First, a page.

June 15, 2018 Comment

The Audacity of Being Out in Serbia

Being LGBT and out in Serbia is still a matter of courage.
Although the situation has somewhat improved for Serbia’s LGBT community since 2001, there is still a long way to go to their full acceptance in the Serbian community. Photo: Beta

Although the situation has somewhat improved for Serbia’s LGBT community since 2001, there is still a long way to go to their full acceptance in the Serbian community. Photo: Beta

Srdjan Garcevic

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My first experience of how deeply uncomfortable Serbian society is with non-standard sexualities and genders came in the days after the bloody debacle of the first Belgrade Pride Parade in 2001 – a mixture of hooligans and ruffians of all stripes attacked and injured more than 40 attendees who believed that the freedom to love whom you choose would come hand in hand with political freedoms following the fall of Milosevic.

I was just entering my teens, so I didn’t experience it on the streets but in my very liberal Belgrade home when I told my father I intended to write a student newspaper piece about the unfairness of the state, society and the Serbian Orthodox Church towards the LGBT population.

Though a tolerant guy, he immediately blanched and explained to me, concerned and in no uncertain terms, that while I certainly had a point, I, a boy of 13, should not want to associate with “that” and “risk being labelled”, because the stigma attached to homosexuality in Serbia would make my life miserable.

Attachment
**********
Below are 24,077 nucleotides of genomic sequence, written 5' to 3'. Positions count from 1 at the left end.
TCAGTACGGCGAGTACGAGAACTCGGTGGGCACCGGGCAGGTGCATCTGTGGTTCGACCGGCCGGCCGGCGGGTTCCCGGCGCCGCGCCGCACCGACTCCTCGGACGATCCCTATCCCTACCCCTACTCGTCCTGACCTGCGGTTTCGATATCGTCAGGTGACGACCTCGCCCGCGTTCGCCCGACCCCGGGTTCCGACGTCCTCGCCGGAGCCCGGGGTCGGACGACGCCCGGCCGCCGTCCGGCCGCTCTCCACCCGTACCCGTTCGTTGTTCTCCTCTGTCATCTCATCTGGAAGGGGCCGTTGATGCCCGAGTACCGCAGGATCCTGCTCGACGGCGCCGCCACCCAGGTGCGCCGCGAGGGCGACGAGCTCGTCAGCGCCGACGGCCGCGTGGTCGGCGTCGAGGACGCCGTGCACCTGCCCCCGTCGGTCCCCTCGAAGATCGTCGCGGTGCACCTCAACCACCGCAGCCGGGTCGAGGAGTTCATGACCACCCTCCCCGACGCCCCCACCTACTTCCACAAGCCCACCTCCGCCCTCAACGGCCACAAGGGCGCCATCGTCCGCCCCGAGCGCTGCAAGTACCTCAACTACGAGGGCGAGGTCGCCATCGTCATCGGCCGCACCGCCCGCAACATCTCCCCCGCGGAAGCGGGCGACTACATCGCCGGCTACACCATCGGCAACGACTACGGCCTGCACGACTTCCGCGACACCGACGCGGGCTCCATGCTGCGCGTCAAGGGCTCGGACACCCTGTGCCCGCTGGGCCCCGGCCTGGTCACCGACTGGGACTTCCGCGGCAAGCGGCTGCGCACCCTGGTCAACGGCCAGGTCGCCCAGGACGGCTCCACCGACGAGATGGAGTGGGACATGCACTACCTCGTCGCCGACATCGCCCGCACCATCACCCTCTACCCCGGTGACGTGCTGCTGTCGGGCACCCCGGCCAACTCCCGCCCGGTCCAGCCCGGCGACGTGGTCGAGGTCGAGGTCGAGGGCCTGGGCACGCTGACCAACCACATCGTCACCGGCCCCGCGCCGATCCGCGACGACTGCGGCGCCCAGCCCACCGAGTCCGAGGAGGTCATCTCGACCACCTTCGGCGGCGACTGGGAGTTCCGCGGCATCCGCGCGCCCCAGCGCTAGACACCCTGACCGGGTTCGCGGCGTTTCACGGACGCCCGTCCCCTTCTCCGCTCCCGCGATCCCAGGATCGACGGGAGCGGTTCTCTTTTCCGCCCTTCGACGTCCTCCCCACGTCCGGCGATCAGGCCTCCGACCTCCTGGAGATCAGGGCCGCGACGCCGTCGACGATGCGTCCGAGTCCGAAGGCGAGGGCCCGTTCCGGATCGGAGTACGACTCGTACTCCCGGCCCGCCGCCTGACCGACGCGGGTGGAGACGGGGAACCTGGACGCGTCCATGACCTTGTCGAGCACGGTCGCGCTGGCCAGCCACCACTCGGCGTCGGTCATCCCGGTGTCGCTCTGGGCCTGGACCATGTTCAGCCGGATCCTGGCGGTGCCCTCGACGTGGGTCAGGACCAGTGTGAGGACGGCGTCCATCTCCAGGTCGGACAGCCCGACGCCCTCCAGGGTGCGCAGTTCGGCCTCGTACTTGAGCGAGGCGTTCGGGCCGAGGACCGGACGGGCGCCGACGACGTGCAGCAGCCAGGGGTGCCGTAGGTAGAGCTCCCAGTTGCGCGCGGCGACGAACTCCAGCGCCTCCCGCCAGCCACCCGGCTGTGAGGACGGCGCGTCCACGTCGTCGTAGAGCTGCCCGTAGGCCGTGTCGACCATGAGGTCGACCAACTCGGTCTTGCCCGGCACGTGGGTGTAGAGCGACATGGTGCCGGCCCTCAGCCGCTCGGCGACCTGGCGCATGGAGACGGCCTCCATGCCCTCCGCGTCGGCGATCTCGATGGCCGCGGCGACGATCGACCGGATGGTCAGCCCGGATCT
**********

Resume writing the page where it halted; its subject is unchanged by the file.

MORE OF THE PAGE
Headstrong as any teenager would be when confronted with parental disapproval, I wrote the article and submitted it to my teacher who was in charge of the newspaper.

Again, rather than getting a pat on the back, there was an uncomfortable silence and an explanation that it would not appear in the newspaper because “it is not appropriate”. It was shelved, replaced by lyrics to some pop song.

 

Seventeen years later, even without my self-righteous, angsty article, things may have changed for the better. But society’s basic unease with a diversity of sexuality and gender remains.

While we have an out prime minister, an out Eurovision winner, and our normally campy pop-culture even produced out reality show contestants, being out and out of the limelight still requires great courage and confrontation with society-wide prejudice.

Rather than strong condemnation and action, occasional physical attacks on LGBT people, to say nothing of off-colour remarks by public figures, still produce deafening silence.

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